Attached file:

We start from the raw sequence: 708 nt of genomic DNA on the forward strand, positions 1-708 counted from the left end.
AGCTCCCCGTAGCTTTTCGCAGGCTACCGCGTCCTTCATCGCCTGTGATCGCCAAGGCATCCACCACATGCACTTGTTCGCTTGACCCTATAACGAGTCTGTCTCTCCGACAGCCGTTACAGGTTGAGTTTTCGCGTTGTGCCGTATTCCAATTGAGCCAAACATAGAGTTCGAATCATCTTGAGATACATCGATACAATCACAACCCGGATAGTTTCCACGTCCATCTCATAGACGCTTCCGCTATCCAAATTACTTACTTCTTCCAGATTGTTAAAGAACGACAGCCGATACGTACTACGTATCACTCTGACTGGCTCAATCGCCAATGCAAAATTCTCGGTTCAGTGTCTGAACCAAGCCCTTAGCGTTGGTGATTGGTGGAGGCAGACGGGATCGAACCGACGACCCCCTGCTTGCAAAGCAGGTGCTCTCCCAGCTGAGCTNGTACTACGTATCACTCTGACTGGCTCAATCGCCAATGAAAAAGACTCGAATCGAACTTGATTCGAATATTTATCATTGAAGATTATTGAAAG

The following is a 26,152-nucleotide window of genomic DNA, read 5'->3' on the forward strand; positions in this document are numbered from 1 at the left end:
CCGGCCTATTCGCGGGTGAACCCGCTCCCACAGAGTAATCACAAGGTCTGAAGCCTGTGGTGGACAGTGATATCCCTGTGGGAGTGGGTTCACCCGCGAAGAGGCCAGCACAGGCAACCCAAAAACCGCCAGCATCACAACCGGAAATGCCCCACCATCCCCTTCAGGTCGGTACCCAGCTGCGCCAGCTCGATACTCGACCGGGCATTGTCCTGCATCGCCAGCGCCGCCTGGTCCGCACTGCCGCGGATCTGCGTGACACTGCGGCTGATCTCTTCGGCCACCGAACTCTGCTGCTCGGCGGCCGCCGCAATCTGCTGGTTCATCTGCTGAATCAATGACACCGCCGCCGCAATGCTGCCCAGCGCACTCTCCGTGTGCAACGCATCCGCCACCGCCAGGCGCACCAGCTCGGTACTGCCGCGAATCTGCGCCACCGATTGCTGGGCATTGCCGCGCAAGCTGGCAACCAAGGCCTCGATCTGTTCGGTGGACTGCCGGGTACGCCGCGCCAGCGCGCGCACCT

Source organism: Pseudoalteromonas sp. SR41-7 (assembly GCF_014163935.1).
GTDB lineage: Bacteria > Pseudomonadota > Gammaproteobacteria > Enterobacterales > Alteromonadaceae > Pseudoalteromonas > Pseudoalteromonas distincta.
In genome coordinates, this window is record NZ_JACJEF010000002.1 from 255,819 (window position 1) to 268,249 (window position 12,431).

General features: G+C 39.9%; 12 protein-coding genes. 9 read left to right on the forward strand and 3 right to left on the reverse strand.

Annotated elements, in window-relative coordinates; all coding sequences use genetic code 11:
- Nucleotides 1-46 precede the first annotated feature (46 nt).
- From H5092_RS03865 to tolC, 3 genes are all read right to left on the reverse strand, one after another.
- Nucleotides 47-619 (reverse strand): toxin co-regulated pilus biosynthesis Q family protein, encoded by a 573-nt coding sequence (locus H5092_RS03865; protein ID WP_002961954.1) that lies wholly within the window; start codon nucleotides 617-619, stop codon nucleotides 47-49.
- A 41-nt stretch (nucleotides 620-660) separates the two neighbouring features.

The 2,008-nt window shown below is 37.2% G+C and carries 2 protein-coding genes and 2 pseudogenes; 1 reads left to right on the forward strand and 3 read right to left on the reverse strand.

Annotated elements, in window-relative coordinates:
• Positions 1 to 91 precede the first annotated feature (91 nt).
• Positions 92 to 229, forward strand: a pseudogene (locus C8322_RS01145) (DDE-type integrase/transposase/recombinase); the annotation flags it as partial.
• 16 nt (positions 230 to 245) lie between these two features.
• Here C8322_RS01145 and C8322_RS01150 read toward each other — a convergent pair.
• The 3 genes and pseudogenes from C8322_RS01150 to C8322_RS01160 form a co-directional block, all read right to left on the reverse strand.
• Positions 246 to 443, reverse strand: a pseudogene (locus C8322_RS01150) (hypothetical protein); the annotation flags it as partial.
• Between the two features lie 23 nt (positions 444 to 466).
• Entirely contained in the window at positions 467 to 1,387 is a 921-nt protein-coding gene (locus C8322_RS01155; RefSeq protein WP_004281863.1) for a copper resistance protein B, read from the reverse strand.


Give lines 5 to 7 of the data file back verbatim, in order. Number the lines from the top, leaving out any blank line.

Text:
Source organism: Pseudoalteromonas sp. SR41-7 (assembly GCF_014163935.1).
GTDB lineage: Bacteria > Pseudomonadota > Gammaproteobacteria > Enterobacterales > Alteromonadaceae > Pseudoalteromonas > Pseudoalteromonas distincta.
In genome coordinates, this window is record NZ_JACJEF010000002.1 from 255,819 (window position 1) to 268,249 (window position 12,431).